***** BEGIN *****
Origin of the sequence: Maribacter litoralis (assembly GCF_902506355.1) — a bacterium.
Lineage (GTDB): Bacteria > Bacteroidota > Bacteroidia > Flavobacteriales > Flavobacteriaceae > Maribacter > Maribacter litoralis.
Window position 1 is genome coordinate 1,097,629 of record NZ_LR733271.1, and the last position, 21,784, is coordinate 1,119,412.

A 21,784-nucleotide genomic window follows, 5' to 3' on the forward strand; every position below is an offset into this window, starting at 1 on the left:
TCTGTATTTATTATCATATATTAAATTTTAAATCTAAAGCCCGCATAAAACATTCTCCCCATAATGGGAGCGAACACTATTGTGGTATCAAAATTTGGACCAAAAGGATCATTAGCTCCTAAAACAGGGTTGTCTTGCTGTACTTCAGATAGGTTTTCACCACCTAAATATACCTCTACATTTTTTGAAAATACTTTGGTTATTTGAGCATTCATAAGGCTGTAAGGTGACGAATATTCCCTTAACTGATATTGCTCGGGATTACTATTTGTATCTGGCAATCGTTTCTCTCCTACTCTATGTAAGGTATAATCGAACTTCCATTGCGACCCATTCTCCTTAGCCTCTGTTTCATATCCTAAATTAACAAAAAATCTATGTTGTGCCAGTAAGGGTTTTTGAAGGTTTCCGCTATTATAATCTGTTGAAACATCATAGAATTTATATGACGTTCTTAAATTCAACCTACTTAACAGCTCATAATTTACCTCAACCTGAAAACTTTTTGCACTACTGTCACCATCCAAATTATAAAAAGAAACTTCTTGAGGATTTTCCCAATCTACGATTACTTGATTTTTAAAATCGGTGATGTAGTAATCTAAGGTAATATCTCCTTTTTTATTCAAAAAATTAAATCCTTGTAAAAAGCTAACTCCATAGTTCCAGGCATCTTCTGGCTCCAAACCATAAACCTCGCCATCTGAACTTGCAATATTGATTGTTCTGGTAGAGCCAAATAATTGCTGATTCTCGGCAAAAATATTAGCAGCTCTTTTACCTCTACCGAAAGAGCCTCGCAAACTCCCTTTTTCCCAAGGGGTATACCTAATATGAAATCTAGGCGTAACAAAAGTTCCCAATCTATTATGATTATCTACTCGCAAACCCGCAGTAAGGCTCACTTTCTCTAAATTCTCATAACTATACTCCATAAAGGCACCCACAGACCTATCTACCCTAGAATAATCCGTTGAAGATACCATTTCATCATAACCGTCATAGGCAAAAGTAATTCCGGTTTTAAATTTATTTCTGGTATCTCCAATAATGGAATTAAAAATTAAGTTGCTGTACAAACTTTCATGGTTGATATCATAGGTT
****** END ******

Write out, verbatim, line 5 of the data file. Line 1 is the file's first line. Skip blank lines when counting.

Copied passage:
TCTGTATTTATTATCATATATTAAATTTTAAATCTAAAGCCCGCATAAAACATTCTCCCCATAATGGGAGCGAACACTATTGTGGTATCAAAATTTGGACCAAAAGGATCATTAGCTCCTAAAACAGGGTTGTCTTGCTGTACTTCAGATAGGTTTTCACCACCTAAATATACCTCTACATTTTTTGAAAATACTTTGGTTATTTGAGCATTCATAAGGCTGTAAGGTGACGAATATTCCCTTAACTGATATTGCTCGGGATTACTATTTGTATCTGGCAATCGTTTCTCTCCTACTCTATGTAAGGTATAATCGAACTTCCATTGCGACCCATTCTCCTTAGCCTCTGTTTCATATCCTAAATTAACAAAAAATCTATGTTGTGCCAGTAAGGGTTTTTGAAGGTTTCCGCTATTATAATCTGTTGAAACATCATAGAATTTATATGACGTTCTTAAATTCAACCTACTTAACAGCTCATAATTTACCTCAACCTGAAAACTTTTTGCACTACTGTCACCATCCAAATTATAAAAAGAAACTTCTTGAGGATTTTCCCAATCTACGATTACTTGATTTTTAAAATCGGTGATGTAGTAATCTAAGGTAATATCTCCTTTTTTATTCAAAAAATTAAATCCTTGTAAAAAGCTAACTCCATAGTTCCAGGCATCTTCTGGCTCCAAACCATAAACCTCGCCATCTGAACTTGCAATATTGATTGTTCTGGTAGAGCCAAATAATTGCTGATTCTCGGCAAAAATATTAGCAGCTCTTTTACCTCTACCGAAAGAGCCTCGCAAACTCCCTTTTTCCCAAGGGGTATACCTAATATGAAATCTAGGCGTAACAAAAGTTCCCAATCTATTATGATTATCTACTCGCAAACCCGCAGTAAGGCTCACTTTCTCTAAATTCTCATAACTATACTCCATAAAGGCACCCACAGACCTATCTACCCTAGAATAATCCGTTGAAGATACCATTTCATCATAACCGTCATAGGCAAAAGTAATTCCGGTTTTAAATTTATTTCTGGTATCTCCAATAATGGAATTAAAAATTAAGTTGCTGTACAAACTTTCATGGTTGATATCATAGGTT